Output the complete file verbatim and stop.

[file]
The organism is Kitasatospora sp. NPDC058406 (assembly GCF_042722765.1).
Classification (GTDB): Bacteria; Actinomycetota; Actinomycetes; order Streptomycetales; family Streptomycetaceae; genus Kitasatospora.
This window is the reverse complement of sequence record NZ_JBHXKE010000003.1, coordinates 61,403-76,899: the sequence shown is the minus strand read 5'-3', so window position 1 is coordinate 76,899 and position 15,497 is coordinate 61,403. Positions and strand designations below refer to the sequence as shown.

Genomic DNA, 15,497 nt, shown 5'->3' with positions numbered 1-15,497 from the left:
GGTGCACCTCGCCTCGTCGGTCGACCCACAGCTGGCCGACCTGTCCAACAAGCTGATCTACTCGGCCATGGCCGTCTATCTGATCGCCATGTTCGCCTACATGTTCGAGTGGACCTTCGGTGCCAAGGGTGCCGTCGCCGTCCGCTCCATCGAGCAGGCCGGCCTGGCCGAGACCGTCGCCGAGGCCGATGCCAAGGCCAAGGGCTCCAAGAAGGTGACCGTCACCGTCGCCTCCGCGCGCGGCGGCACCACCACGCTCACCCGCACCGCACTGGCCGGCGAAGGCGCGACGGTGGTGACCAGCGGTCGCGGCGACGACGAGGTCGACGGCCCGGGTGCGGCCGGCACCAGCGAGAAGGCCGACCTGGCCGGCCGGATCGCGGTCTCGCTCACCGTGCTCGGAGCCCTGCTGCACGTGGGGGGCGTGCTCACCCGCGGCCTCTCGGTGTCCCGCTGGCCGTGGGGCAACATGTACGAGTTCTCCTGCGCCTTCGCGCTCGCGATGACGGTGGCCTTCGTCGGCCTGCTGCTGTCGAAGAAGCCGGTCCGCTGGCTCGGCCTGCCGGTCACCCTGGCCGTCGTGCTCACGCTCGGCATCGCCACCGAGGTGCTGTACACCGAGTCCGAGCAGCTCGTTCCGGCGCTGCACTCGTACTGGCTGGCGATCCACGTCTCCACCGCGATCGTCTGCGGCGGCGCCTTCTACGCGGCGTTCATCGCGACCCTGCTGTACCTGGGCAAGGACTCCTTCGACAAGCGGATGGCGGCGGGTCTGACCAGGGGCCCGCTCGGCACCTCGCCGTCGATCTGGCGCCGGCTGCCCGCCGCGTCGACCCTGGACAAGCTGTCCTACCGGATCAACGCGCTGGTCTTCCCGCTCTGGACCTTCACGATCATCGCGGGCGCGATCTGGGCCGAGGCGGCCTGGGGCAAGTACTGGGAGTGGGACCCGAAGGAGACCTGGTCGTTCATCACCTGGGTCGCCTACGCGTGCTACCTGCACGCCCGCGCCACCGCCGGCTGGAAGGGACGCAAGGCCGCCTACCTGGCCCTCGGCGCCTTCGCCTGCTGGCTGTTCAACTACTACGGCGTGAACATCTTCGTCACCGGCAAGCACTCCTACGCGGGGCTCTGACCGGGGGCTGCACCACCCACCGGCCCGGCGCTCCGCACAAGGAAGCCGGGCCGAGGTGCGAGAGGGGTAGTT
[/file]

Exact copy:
The organism is Kitasatospora sp. NPDC058406 (assembly GCF_042722765.1).
Classification (GTDB): Bacteria; Actinomycetota; Actinomycetes; order Streptomycetales; family Streptomycetaceae; genus Kitasatospora.
This window is the reverse complement of sequence record NZ_JBHXKE010000003.1, coordinates 61,403-76,899: the sequence shown is the minus strand read 5'-3', so window position 1 is coordinate 76,899 and position 15,497 is coordinate 61,403. Positions and strand designations below refer to the sequence as shown.

Genomic DNA, 15,497 nt, shown 5'->3' with positions numbered 1-15,497 from the left:
GGTGCACCTCGCCTCGTCGGTCGACCCACAGCTGGCCGACCTGTCCAACAAGCTGATCTACTCGGCCATGGCCGTCTATCTGATCGCCATGTTCGCCTACATGTTCGAGTGGACCTTCGGTGCCAAGGGTGCCGTCGCCGTCCGCTCCATCGAGCAGGCCGGCCTGGCCGAGACCGTCGCCGAGGCCGATGCCAAGGCCAAGGGCTCCAAGAAGGTGACCGTCACCGTCGCCTCCGCGCGCGGCGGCACCACCACGCTCACCCGCACCGCACTGGCCGGCGAAGGCGCGACGGTGGTGACCAGCGGTCGCGGCGACGACGAGGTCGACGGCCCGGGTGCGGCCGGCACCAGCGAGAAGGCCGACCTGGCCGGCCGGATCGCGGTCTCGCTCACCGTGCTCGGAGCCCTGCTGCACGTGGGGGGCGTGCTCACCCGCGGCCTCTCGGTGTCCCGCTGGCCGTGGGGCAACATGTACGAGTTCTCCTGCGCCTTCGCGCTCGCGATGACGGTGGCCTTCGTCGGCCTGCTGCTGTCGAAGAAGCCGGTCCGCTGGCTCGGCCTGCCGGTCACCCTGGCCGTCGTGCTCACGCTCGGCATCGCCACCGAGGTGCTGTACACCGAGTCCGAGCAGCTCGTTCCGGCGCTGCACTCGTACTGGCTGGCGATCCACGTCTCCACCGCGATCGTCTGCGGCGGCGCCTTCTACGCGGCGTTCATCGCGACCCTGCTGTACCTGGGCAAGGACTCCTTCGACAAGCGGATGGCGGCGGGTCTGACCAGGGGCCCGCTCGGCACCTCGCCGTCGATCTGGCGCCGGCTGCCCGCCGCGTCGACCCTGGACAAGCTGTCCTACCGGATCAACGCGCTGGTCTTCCCGCTCTGGACCTTCACGATCATCGCGGGCGCGATCTGGGCCGAGGCGGCCTGGGGCAAGTACTGGGAGTGGGACCCGAAGGAGACCTGGTCGTTCATCACCTGGGTCGCCTACGCGTGCTACCTGCACGCCCGCGCCACCGCCGGCTGGAAGGGACGCAAGGCCGCCTACCTGGCCCTCGGCGCCTTCGCCTGCTGGCTGTTCAACTACTACGGCGTGAACATCTTCGTCACCGGCAAGCACTCCTACGCGGGGCTCTGACCGGGGGCTGCACCACCCACCGGCCCGGCGCTCCGCACAAGGAAGCCGGGCCGAGGTGCGAGAGGGGTAGTT